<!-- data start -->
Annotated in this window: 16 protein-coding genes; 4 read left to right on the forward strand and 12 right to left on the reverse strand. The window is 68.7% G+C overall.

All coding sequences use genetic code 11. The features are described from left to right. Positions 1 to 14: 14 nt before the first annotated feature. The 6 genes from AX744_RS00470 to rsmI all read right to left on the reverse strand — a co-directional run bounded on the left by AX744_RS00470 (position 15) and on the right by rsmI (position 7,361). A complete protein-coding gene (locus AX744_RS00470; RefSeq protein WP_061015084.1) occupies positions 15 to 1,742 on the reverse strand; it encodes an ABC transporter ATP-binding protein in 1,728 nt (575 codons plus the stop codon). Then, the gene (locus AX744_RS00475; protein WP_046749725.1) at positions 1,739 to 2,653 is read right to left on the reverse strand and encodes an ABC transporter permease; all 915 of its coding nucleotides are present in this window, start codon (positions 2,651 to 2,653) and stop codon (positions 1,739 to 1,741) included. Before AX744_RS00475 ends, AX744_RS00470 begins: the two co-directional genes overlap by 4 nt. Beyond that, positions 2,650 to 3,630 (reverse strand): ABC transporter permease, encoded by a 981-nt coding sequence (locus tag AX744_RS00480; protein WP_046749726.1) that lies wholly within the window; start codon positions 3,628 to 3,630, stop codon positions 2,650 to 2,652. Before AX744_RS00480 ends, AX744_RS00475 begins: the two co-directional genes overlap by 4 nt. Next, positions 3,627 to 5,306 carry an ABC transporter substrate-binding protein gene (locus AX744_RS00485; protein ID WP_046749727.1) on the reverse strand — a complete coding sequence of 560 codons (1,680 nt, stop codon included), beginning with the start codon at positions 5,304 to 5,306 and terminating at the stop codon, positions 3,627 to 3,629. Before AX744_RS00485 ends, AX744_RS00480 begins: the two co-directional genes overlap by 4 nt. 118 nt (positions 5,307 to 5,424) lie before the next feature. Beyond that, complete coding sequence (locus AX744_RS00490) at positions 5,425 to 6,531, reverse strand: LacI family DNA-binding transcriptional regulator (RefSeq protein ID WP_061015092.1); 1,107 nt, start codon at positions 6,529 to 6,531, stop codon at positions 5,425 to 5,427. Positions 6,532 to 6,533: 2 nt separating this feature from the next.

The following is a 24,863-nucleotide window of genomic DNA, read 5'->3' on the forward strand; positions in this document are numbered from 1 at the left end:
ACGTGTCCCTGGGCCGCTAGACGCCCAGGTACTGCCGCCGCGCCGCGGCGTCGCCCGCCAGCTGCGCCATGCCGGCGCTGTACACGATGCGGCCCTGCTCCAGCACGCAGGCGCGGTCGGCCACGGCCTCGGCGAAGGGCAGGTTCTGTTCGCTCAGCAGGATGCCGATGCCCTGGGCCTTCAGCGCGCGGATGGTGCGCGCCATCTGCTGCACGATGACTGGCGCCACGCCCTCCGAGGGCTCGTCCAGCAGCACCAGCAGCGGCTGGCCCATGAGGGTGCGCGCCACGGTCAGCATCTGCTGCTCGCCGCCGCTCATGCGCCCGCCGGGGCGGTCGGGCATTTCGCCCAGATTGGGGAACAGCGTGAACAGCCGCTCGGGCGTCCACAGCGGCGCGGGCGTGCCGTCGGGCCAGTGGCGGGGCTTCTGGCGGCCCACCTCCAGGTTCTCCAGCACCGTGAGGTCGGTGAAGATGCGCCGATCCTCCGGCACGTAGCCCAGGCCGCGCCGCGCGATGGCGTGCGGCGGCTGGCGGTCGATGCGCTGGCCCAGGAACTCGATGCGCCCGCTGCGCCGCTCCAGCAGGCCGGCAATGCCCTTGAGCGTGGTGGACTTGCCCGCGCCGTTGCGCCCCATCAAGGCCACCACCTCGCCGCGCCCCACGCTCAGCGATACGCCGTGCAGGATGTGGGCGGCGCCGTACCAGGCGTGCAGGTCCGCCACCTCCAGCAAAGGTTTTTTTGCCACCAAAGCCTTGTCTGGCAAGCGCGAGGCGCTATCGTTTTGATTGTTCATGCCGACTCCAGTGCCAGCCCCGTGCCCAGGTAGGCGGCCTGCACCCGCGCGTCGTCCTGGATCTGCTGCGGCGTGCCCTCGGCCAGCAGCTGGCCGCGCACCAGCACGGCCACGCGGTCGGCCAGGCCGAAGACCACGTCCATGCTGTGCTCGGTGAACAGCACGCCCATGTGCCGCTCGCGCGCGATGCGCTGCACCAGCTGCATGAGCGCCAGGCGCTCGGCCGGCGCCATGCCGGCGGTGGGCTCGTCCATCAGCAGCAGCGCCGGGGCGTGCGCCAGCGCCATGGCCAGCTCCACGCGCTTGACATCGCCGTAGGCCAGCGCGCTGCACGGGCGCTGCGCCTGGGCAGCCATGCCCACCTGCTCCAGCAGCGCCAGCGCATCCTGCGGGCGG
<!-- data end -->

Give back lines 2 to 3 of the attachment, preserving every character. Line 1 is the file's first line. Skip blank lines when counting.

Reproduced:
All coding sequences use genetic code 11. The features are described from left to right. Positions 1 to 14: 14 nt before the first annotated feature. The 6 genes from AX744_RS00470 to rsmI all read right to left on the reverse strand — a co-directional run bounded on the left by AX744_RS00470 (position 15) and on the right by rsmI (position 7,361). A complete protein-coding gene (locus AX744_RS00470; RefSeq protein WP_061015084.1) occupies positions 15 to 1,742 on the reverse strand; it encodes an ABC transporter ATP-binding protein in 1,728 nt (575 codons plus the stop codon). Then, the gene (locus AX744_RS00475; protein WP_046749725.1) at positions 1,739 to 2,653 is read right to left on the reverse strand and encodes an ABC transporter permease; all 915 of its coding nucleotides are present in this window, start codon (positions 2,651 to 2,653) and stop codon (positions 1,739 to 1,741) included. Before AX744_RS00475 ends, AX744_RS00470 begins: the two co-directional genes overlap by 4 nt. Beyond that, positions 2,650 to 3,630 (reverse strand): ABC transporter permease, encoded by a 981-nt coding sequence (locus tag AX744_RS00480; protein WP_046749726.1) that lies wholly within the window; start codon positions 3,628 to 3,630, stop codon positions 2,650 to 2,652. Before AX744_RS00480 ends, AX744_RS00475 begins: the two co-directional genes overlap by 4 nt. Next, positions 3,627 to 5,306 carry an ABC transporter substrate-binding protein gene (locus AX744_RS00485; protein ID WP_046749727.1) on the reverse strand — a complete coding sequence of 560 codons (1,680 nt, stop codon included), beginning with the start codon at positions 5,304 to 5,306 and terminating at the stop codon, positions 3,627 to 3,629. Before AX744_RS00485 ends, AX744_RS00480 begins: the two co-directional genes overlap by 4 nt. 118 nt (positions 5,307 to 5,424) lie before the next feature. Beyond that, complete coding sequence (locus AX744_RS00490) at positions 5,425 to 6,531, reverse strand: LacI family DNA-binding transcriptional regulator (RefSeq protein ID WP_061015092.1); 1,107 nt, start codon at positions 6,529 to 6,531, stop codon at positions 5,425 to 5,427. Positions 6,532 to 6,533: 2 nt separating this feature from the next.

The following is a 24,863-nucleotide window of genomic DNA, read 5'->3' on the forward strand; positions in this document are numbered from 1 at the left end: